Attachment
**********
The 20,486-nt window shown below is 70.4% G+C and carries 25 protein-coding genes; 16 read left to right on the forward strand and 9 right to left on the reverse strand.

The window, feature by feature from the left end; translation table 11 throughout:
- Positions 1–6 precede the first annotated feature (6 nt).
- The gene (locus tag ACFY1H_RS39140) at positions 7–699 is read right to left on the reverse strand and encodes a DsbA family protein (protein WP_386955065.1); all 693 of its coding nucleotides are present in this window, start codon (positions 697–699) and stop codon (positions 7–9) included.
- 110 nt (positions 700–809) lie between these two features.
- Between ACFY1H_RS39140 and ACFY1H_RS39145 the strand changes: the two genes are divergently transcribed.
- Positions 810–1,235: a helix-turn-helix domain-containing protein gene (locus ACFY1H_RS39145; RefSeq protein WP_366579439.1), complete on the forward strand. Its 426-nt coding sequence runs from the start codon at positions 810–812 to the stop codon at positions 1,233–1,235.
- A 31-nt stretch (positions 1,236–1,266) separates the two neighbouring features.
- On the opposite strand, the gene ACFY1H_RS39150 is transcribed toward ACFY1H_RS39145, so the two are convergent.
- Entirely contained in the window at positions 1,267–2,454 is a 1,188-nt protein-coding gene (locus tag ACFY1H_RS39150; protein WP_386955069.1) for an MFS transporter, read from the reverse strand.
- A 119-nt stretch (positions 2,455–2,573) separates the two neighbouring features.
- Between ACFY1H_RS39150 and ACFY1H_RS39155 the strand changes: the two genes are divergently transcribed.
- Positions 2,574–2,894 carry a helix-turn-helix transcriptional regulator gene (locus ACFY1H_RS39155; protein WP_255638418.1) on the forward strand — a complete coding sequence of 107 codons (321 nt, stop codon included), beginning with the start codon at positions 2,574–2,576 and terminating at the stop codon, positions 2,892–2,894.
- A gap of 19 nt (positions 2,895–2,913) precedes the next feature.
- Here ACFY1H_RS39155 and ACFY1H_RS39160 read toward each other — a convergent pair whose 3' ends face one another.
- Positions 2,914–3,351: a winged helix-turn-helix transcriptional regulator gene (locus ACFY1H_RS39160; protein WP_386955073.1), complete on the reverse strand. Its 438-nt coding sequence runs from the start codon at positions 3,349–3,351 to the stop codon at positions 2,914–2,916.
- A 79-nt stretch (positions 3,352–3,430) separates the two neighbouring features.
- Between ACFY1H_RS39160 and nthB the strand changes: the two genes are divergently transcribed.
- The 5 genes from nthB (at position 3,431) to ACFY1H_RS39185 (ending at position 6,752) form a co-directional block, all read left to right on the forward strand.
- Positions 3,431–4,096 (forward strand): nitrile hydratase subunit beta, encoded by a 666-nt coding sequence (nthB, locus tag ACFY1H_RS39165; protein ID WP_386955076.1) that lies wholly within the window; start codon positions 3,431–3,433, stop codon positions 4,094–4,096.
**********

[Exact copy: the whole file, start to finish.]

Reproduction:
The 20,486-nt window shown below is 70.4% G+C and carries 25 protein-coding genes; 16 read left to right on the forward strand and 9 right to left on the reverse strand.

The window, feature by feature from the left end; translation table 11 throughout:
- Positions 1–6 precede the first annotated feature (6 nt).
- The gene (locus tag ACFY1H_RS39140) at positions 7–699 is read right to left on the reverse strand and encodes a DsbA family protein (protein WP_386955065.1); all 693 of its coding nucleotides are present in this window, start codon (positions 697–699) and stop codon (positions 7–9) included.
- 110 nt (positions 700–809) lie between these two features.
- Between ACFY1H_RS39140 and ACFY1H_RS39145 the strand changes: the two genes are divergently transcribed.
- Positions 810–1,235: a helix-turn-helix domain-containing protein gene (locus ACFY1H_RS39145; RefSeq protein WP_366579439.1), complete on the forward strand. Its 426-nt coding sequence runs from the start codon at positions 810–812 to the stop codon at positions 1,233–1,235.
- A 31-nt stretch (positions 1,236–1,266) separates the two neighbouring features.
- On the opposite strand, the gene ACFY1H_RS39150 is transcribed toward ACFY1H_RS39145, so the two are convergent.
- Entirely contained in the window at positions 1,267–2,454 is a 1,188-nt protein-coding gene (locus tag ACFY1H_RS39150; protein WP_386955069.1) for an MFS transporter, read from the reverse strand.
- A 119-nt stretch (positions 2,455–2,573) separates the two neighbouring features.
- Between ACFY1H_RS39150 and ACFY1H_RS39155 the strand changes: the two genes are divergently transcribed.
- Positions 2,574–2,894 carry a helix-turn-helix transcriptional regulator gene (locus ACFY1H_RS39155; protein WP_255638418.1) on the forward strand — a complete coding sequence of 107 codons (321 nt, stop codon included), beginning with the start codon at positions 2,574–2,576 and terminating at the stop codon, positions 2,892–2,894.
- A gap of 19 nt (positions 2,895–2,913) precedes the next feature.
- Here ACFY1H_RS39155 and ACFY1H_RS39160 read toward each other — a convergent pair whose 3' ends face one another.
- Positions 2,914–3,351: a winged helix-turn-helix transcriptional regulator gene (locus ACFY1H_RS39160; protein WP_386955073.1), complete on the reverse strand. Its 438-nt coding sequence runs from the start codon at positions 3,349–3,351 to the stop codon at positions 2,914–2,916.
- A 79-nt stretch (positions 3,352–3,430) separates the two neighbouring features.
- Between ACFY1H_RS39160 and nthB the strand changes: the two genes are divergently transcribed.
- The 5 genes from nthB (at position 3,431) to ACFY1H_RS39185 (ending at position 6,752) form a co-directional block, all read left to right on the forward strand.
- Positions 3,431–4,096 (forward strand): nitrile hydratase subunit beta, encoded by a 666-nt coding sequence (nthB, locus tag ACFY1H_RS39165; protein ID WP_386955076.1) that lies wholly within the window; start codon positions 3,431–3,433, stop codon positions 4,094–4,096.